This billionaire thinks the Fed will bring rates to 7%—should you be worried?
Data shows that most CEOs don’t last more than seven years.
That can't be said about Jamie Dimon, who has been at the helm of JPMorgan, the largest bank in the world, for nearly twenty years.
Whatever you think about Dimon, he's weathered severe storms while captaining JP Morgan, including the Great Recession, and more recently, COVID. Mind you, Dimon didn't just survive these events; he thrived.
So, when this asset manager speaks, he does so from a place of authority. That's why his most recent forecast is making Wall Street uneasy.
In a recent interview with The Times of India, he predicted the Fed's most aggressive rate-hiking campaign may not be through. He believes rates could climb as high as 7%, a level not seen in decades.
From anyone else, this projection could be ignored. But coming from Dimon, it's prudent to take a closer look.
Who is Jamie Dimon, and why should we care what he thinks?
Jamie Dimon isn’t just another suit on Wall Street, he’s a bonafide industry maverick with a resume to back it up.
- Dimon enjoys a net worth of $1.7 billion
- He’s led JP Morgan—the world’s largest bank by market capitalization—for nearly two decades
- Dimon’s career survived the “London Whale” incident in 2021, where a JPMorgan Chase trader lost over $6 billion on a risky bet and Dimon ultimately took full responsibility for the oversight failure
- During the Global Financial Crisis, he stood up to then-President Obama, and challenged the wisdom of applying excessive regulation that could impact the competitiveness of U.S. banks
- During this same period, in 2008, Dimon refused a bonus as a matter of principle, stating the circumstances surrounding the downturn and the role that big banks played meant it was the right thing to do
- Wall Street eagerly awaits Dimon’s annual letter to shareholders, where he shares his views on the economy, public policy, corporate governance, and other topics. The yearly letter is perhaps only second in anticipation to Warren Buffett’s.
- Under his leadership, JP Morgan underwent a challenging period of substantial change. Ultimately, he helped shape it into one of the world's most successful financial institutions.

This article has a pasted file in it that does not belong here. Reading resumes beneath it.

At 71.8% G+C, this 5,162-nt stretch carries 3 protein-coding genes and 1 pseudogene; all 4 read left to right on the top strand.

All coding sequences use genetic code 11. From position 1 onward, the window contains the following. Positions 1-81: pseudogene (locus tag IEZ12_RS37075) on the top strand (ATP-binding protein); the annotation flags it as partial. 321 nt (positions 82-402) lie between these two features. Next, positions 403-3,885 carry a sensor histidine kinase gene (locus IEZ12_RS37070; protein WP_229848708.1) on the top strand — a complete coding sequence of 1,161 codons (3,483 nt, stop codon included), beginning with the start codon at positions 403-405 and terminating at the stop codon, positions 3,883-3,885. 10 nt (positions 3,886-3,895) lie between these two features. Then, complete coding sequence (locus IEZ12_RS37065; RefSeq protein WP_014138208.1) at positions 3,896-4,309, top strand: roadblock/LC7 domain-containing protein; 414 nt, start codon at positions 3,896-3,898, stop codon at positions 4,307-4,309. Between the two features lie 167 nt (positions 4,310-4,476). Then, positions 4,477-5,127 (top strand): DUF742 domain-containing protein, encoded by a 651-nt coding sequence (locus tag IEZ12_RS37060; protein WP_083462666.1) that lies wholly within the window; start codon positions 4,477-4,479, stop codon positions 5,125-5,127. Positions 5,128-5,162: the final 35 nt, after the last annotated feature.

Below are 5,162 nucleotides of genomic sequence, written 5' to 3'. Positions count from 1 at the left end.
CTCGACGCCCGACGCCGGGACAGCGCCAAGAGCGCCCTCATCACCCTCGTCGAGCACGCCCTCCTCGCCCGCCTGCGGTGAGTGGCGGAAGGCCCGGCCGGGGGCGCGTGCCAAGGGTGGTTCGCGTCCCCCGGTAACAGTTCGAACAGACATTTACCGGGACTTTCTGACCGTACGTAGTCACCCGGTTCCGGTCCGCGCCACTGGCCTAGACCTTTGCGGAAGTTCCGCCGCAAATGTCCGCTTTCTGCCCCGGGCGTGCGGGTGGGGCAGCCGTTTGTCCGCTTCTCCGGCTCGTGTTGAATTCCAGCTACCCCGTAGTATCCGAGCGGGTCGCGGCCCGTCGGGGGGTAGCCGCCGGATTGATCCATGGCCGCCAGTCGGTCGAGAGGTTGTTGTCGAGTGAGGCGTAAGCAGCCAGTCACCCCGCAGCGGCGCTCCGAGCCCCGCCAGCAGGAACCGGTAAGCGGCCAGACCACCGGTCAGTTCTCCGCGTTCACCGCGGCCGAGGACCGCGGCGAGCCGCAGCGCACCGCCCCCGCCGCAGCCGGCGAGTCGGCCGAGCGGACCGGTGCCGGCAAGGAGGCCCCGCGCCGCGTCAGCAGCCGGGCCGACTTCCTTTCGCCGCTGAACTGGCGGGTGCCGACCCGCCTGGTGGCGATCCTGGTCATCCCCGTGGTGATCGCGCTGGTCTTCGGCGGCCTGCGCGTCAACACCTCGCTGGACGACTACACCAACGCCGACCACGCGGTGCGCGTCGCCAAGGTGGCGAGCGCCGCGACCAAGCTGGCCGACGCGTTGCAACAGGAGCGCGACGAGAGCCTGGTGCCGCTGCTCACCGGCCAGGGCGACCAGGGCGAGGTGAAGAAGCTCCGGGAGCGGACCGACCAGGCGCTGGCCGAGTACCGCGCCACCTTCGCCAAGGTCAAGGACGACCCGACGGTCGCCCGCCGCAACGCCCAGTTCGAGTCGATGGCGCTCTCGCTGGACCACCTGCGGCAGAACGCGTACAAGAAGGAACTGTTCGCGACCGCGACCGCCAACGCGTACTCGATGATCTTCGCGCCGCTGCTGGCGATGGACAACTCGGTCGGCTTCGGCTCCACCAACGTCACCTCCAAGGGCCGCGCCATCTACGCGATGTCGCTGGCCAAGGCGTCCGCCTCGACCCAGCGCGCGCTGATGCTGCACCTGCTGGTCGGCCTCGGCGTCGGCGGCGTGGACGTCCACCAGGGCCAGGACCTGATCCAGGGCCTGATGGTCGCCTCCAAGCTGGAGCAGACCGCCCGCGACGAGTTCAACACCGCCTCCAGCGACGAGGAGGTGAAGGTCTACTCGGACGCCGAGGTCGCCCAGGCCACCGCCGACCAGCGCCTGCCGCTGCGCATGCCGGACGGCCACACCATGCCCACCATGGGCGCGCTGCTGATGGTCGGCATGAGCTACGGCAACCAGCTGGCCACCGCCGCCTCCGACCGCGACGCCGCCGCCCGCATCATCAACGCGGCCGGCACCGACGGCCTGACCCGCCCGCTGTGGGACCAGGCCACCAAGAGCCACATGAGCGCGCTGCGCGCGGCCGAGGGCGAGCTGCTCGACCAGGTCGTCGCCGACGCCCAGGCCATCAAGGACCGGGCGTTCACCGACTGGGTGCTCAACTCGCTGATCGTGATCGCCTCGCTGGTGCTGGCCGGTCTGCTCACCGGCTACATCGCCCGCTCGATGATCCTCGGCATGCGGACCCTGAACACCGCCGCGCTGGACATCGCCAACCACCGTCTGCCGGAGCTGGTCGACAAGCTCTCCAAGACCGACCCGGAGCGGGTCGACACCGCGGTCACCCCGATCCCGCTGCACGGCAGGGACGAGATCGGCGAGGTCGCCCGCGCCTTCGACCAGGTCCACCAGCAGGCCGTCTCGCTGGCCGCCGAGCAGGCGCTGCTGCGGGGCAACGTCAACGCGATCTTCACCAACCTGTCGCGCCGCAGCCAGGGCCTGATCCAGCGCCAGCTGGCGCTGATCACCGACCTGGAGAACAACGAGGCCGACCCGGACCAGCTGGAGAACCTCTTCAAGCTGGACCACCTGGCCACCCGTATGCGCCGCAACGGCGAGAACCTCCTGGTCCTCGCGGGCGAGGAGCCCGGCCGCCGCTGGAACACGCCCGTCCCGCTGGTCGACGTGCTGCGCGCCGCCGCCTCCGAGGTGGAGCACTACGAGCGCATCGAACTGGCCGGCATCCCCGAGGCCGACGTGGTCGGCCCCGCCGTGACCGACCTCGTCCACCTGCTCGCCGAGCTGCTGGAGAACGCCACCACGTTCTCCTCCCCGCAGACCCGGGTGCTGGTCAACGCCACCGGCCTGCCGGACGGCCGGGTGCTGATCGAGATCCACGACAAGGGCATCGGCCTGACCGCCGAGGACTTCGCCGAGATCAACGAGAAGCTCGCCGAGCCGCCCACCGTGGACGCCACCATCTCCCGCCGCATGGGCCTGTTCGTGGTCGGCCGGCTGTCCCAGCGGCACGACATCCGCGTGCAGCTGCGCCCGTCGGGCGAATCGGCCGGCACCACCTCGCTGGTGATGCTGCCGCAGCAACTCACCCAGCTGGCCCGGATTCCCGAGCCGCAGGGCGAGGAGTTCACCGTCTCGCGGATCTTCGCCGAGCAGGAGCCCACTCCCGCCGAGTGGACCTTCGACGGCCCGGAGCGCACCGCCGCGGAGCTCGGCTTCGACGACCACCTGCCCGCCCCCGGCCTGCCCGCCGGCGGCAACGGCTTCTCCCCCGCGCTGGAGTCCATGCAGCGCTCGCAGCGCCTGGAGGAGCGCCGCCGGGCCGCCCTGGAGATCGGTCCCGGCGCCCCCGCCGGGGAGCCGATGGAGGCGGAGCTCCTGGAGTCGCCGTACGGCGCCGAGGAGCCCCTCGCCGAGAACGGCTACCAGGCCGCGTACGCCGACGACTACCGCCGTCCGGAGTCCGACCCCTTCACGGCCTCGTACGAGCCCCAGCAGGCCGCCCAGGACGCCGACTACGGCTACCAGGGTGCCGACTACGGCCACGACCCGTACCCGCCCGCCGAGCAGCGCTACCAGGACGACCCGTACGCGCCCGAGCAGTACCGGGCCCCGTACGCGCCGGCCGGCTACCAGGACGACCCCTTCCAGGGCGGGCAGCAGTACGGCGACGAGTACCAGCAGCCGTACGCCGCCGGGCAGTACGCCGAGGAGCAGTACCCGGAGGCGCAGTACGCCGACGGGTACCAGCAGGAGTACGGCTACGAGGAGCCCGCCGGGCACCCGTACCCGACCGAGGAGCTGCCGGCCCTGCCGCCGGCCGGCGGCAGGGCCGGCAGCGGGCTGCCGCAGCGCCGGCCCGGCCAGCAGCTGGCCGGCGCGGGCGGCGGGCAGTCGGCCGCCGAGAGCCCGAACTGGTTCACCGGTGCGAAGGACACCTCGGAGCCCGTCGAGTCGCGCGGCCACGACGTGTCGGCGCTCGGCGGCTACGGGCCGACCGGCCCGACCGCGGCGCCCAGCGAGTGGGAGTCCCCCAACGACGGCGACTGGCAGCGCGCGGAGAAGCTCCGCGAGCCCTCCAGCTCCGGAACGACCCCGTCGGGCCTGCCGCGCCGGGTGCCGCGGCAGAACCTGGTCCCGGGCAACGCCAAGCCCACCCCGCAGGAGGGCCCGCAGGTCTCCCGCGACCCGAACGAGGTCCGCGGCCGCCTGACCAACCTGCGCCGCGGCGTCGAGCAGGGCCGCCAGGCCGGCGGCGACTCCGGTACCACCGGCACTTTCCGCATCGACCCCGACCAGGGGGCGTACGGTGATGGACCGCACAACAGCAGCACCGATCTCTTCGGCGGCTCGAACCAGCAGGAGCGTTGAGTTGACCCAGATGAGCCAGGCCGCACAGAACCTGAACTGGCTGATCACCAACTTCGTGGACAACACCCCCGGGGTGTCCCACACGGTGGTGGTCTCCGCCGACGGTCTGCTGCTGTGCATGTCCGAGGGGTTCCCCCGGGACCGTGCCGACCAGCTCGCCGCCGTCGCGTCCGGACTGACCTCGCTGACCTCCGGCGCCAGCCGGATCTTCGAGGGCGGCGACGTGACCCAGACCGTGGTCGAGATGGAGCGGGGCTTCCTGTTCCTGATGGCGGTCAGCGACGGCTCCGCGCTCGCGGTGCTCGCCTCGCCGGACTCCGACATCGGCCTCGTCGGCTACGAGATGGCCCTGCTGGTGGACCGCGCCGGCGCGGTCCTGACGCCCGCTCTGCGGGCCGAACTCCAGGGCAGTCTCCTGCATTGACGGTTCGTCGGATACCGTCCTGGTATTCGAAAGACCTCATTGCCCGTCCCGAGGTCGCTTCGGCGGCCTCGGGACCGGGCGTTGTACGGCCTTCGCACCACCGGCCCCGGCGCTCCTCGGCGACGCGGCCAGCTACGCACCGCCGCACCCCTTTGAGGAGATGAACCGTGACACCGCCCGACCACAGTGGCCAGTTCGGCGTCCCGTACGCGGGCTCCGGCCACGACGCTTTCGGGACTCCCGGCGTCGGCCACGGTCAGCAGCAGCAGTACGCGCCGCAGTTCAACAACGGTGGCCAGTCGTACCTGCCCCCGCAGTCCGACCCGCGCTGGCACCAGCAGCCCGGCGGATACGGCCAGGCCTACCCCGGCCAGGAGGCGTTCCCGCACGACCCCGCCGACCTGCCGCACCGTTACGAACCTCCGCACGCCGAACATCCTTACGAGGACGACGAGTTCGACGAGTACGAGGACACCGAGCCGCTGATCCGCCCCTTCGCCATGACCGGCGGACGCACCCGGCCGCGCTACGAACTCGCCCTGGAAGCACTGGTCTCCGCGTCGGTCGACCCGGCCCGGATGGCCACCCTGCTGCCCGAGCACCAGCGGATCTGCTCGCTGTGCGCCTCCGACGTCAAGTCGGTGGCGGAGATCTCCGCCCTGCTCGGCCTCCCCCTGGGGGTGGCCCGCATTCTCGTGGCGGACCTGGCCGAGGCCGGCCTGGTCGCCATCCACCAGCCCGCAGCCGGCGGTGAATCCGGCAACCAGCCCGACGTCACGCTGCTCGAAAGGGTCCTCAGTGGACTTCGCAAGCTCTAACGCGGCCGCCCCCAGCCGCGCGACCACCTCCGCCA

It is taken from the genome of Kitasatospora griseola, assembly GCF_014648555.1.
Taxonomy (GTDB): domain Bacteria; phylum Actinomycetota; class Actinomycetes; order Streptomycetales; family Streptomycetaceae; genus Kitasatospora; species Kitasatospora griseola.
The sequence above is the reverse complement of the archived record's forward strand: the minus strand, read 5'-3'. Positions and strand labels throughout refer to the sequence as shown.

Why does Dimon think rates could reach 7%?
While Dimon “hopes and prays there is a soft landing” for the U.S. economy, he’s worried about the persistently uncertain macroeconomic backdrop coupled with an expanding government deficit.
“I think we are feeling pretty good because of all the monetary and fiscal stimulus, but it may be a little more of a sugar high,” Dimon recently told The Times of India.
There are two primary reasons Dimon says rates could climb as high as 7%.
- Deficits can't continue indefinitely - A climbing U.S. deficit and other issues, like the war in Ukraine and volatile energy markets, mean policymakers have to lean on higher rates more than initially thought.
- Historically high inflation - Although inflation has cooled substantially since last summer when it was above 9% annually, it remains high at 3.7%. This means price acceleration persists at nearly twice the rate of the Fed’s 2% target.
What are the consequences of higher rates?
Rising rates can have several consequences.
- Higher borrowing costs: Higher rates drive higher borrowing costs for car loans, credit cards, and mortgages
- Higher savings rates: While borrowing is more expensive, saving is more attractive; when rates rise, so does the interest you can earn on savings accounts and fixed-income investments
- Stock market headwind: If rates continue to rise, it could generate additional headwinds against the stock market. Higher rates mean it’s costlier for businesses to borrow. As a result, they tend to invest less in growth.
- Slowing economy: With less business investment, employment can slow with fewer new hires
- Reduced spending: Higher rates can lead to a reduction in consumer spending. For example, financing a car becomes more expensive and less desirable.
- Inflation: Higher interest rates are typically a response to inflation. If rates do climb to 7%, it means price acceleration likely persisted at relatively high levels.
- An appreciating U.S. dollar: Higher rates can attract foreign investment, increasing local currency. While it can reduce the cost of imported goods, it can make exports more expensive, potentially softening demand for American goods that rely on export markets.
How can you prepare for rising rates?
- Budgeting: Consider reviewing and adjusting your budget to accommodate the potential rise in interest costs. This is particularly important for people with variable-rate debt.
- Refinancing: If you’re convinced rates will rise, it might make sense to refinance your variable-rate loans to lock in lower fixed rates
- Focus on debt: Try to focus on tackling high-interest debt before rates climb even higher
- Savings and investments: Review your investment strategy to determine whether you can reallocate assets to take advantage of higher rates. For example, purchasing variable-rate Certificates of Deposit (CDs) will allow you to benefit in a rising-rate environment.
If you’re unsure how to proceed, talk with a financial advisor.
Speaking with a professional is especially important given Dimon’s belief that the 200 basis point rise needed to hit 7% will be more painful than previous, identical steps—for example, going from 3% to 5%.
“Going from zero to 5% caught some people off guard, but no one would have taken 5% out of the realm of possibility. I'm not sure if the world is prepared for 7%. I ask people in business, ‘are you prepared for something like 7%?,’” he said in the interview.